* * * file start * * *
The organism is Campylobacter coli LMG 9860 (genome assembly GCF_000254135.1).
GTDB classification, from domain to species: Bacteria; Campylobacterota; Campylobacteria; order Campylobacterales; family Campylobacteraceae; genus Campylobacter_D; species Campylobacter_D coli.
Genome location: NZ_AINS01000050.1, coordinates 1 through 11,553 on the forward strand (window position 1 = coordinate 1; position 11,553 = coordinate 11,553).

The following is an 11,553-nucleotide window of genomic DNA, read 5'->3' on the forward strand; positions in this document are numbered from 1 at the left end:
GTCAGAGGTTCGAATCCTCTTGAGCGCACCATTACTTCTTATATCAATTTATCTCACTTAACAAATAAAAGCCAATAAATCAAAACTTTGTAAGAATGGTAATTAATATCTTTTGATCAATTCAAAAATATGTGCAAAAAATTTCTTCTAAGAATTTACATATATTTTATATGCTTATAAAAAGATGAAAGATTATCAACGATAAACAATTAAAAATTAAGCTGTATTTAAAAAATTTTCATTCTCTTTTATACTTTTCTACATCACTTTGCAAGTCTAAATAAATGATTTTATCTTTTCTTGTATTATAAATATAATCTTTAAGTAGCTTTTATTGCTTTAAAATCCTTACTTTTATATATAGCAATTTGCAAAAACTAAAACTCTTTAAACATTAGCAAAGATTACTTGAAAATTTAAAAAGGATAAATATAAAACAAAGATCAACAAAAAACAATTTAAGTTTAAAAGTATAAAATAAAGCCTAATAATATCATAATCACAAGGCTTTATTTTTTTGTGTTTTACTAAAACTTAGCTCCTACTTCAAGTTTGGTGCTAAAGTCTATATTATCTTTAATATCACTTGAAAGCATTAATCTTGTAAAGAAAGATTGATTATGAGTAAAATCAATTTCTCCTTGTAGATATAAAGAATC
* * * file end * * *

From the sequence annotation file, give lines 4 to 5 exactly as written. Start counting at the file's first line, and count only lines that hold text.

The following is an 11,553-nucleotide window of genomic DNA, read 5'->3' on the forward strand; positions in this document are numbered from 1 at the left end:
GTCAGAGGTTCGAATCCTCTTGAGCGCACCATTACTTCTTATATCAATTTATCTCACTTAACAAATAAAAGCCAATAAATCAAAACTTTGTAAGAATGGTAATTAATATCTTTTGATCAATTCAAAAATATGTGCAAAAAATTTCTTCTAAGAATTTACATATATTTTATATGCTTATAAAAAGATGAAAGATTATCAACGATAAACAATTAAAAATTAAGCTGTATTTAAAAAATTTTCATTCTCTTTTATACTTTTCTACATCACTTTGCAAGTCTAAATAAATGATTTTATCTTTTCTTGTATTATAAATATAATCTTTAAGTAGCTTTTATTGCTTTAAAATCCTTACTTTTATATATAGCAATTTGCAAAAACTAAAACTCTTTAAACATTAGCAAAGATTACTTGAAAATTTAAAAAGGATAAATATAAAACAAAGATCAACAAAAAACAATTTAAGTTTAAAAGTATAAAATAAAGCCTAATAATATCATAATCACAAGGCTTTATTTTTTTGTGTTTTACTAAAACTTAGCTCCTACTTCAAGTTTGGTGCTAAAGTCTATATTATCTTTAATATCACTTGAAAGCATTAATCTTGTAAAGAAAGATTGATTATGAGTAAAATCAATTTCTCCTTGTAGATATAAAGAATC